What Is High Resolution

Learn Photo Editing

Learn Photo Editing

Get Instant Access

The term high resolution has changed over the last 10 years. Generally it means working at image scales where seeing dominates the ability to resolve fine detail in an image. It can range from 1.0 arcsecond/pixel image scales under 3 arc-second seeing conditions to 0.5 arcsecond per pixel for 1.5 arcsecond or better conditions. I have been imaging with CCDs since 1995, starting with the construction and operation of a highly modified Cookbook 245 CCD camera. At that time it was stated that 2 arcsecond/pixel was the optimum image scale for deep-sky imaging under average seeing conditions.

By the late 1990s, images taken by Rob Gendler and Bill McLaughlin demonstrated noticeable resolution improvements by working at 1 arcsecond/pixel or

Figure 8.2. Galaxy NGC4244. LRGB image of 80:50:50:70 minutes total exposures, respectively (5-minute individual exposures) using a non-IR-blocked luminance image and Custom Scientific RGB filters. Image calibration and color combination using MAXIM DL (RC Console for Sigma Combine and pixel cleanup within Maxim DL), image registration using Registar, Ron Wodaski's gradient removal, AIP for Lucy Richardson deconvolution on the luminance, luminance layering in Photoshop for final color and star shaping processing. Equipment: RCOS 20-inch f/8 RC and Finger Lakes IMG6303E CCD camera with all images acquired in 2 x 2 bin mode for an image scale of .92 arcsecond/pixel in 2.3 arcsecond seeing and magnitude 4.9 suburban/rural skies.

Figure 8.2. Galaxy NGC4244. LRGB image of 80:50:50:70 minutes total exposures, respectively (5-minute individual exposures) using a non-IR-blocked luminance image and Custom Scientific RGB filters. Image calibration and color combination using MAXIM DL (RC Console for Sigma Combine and pixel cleanup within Maxim DL), image registration using Registar, Ron Wodaski's gradient removal, AIP for Lucy Richardson deconvolution on the luminance, luminance layering in Photoshop for final color and star shaping processing. Equipment: RCOS 20-inch f/8 RC and Finger Lakes IMG6303E CCD camera with all images acquired in 2 x 2 bin mode for an image scale of .92 arcsecond/pixel in 2.3 arcsecond seeing and magnitude 4.9 suburban/rural skies.

less image scales. This coincided with the availability of smaller pixel CCD arrays, such as the Kodak KAF1600 and KAF0400 with their 9u pixels followed by the KAF3200 with its 7.4^ pixels. The tradeoff was longer exposure times but the results proved that significant resolution improvement could be obtained. At the same time, new image-processing techniques, especially in the area of deconvolution, allowed the extraction of high-resolution information that was hidden by the seeing blur in the image frames.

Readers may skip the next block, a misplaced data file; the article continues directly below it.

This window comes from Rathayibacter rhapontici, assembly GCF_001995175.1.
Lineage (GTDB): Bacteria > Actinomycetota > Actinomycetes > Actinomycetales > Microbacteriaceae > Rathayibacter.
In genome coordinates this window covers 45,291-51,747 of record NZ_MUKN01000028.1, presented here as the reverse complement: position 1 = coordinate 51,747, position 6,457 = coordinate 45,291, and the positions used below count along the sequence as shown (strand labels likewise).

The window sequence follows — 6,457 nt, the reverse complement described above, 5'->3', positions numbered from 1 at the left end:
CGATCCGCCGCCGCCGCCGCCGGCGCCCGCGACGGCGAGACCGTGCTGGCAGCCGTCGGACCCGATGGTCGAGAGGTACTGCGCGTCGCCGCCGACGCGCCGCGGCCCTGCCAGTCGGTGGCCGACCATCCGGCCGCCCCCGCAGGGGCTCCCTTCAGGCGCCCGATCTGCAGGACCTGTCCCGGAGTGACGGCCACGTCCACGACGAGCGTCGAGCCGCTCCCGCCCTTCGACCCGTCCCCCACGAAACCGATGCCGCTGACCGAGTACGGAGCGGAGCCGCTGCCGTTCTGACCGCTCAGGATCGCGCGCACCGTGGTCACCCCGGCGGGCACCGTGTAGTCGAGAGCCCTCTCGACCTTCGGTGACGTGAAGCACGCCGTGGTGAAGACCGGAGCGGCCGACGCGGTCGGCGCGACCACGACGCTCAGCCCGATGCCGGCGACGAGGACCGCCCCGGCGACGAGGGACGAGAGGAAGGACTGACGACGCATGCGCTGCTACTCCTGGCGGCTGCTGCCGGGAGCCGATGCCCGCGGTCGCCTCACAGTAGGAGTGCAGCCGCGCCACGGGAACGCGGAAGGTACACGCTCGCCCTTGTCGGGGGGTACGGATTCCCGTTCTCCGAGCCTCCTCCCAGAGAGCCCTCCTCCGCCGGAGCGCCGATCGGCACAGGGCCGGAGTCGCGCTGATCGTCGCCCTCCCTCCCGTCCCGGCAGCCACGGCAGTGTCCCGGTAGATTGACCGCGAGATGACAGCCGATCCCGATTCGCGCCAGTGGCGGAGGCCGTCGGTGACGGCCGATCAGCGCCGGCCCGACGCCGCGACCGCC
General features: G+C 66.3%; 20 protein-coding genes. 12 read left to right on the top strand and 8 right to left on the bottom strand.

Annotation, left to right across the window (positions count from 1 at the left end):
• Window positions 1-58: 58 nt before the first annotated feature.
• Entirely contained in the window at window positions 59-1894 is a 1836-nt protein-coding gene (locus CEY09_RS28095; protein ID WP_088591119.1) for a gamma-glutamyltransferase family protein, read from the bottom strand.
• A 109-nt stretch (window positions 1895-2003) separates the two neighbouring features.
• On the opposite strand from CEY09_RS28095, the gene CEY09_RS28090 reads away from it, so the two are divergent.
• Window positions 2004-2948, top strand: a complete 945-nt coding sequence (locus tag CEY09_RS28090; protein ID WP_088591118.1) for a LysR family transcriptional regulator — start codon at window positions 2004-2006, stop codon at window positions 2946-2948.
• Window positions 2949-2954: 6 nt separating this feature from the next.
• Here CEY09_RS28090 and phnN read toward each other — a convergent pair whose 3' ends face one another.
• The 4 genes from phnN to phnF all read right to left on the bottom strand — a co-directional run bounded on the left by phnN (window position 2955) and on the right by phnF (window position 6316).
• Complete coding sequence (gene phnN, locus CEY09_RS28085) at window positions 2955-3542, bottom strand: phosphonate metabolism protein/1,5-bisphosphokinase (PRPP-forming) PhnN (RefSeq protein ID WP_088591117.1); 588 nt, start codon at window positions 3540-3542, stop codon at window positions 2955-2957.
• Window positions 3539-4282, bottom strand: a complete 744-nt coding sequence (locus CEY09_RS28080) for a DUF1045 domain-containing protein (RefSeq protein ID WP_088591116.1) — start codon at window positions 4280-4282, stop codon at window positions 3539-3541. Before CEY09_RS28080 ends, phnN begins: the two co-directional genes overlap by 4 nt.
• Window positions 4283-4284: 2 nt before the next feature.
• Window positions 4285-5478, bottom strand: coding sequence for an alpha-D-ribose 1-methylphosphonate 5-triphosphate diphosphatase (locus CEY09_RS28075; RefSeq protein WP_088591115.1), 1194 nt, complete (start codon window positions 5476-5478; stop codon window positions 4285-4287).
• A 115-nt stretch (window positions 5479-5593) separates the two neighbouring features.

These developments resulted in deep-sky color images taken by amateurs that revealed previously unrecorded detail and color information. Currently the challenge for advanced imagers is finding reference images for comparison of color balance or that some new feature in the image is actually real. For example, in early 2004, I imaged M106, a very large galaxy with faint outer arms, using my 20-inch RCOS scope and Finger Lakes IMG6303E CCD camera (Figure 8.3). I took a long H-alpha exposure to best capture some of the discrete HII regions in the arms and followed it with a conventional clear luminance series and RGB color set. During the final color combination steps I spotted two noticeably red colored

streaks originating from the core of the galaxy. I checked a number of other personal imager Web sites and couldn't find any record of them. With further research, I found a weak monochrome image on a professional observatory Web site that confirmed the feature. Sure enough they were galactic jets, something unexpected in M106, and finding them was a first for an amateur.

Was this article helpful?

0 0
Learn Photoshop Now

Learn Photoshop Now

This first volume will guide you through the basics of Photoshop. Well start at the beginning and slowly be working our way through to the more advanced stuff but dont worry its all aimed at the total newbie.

Get My Free Ebook


Post a comment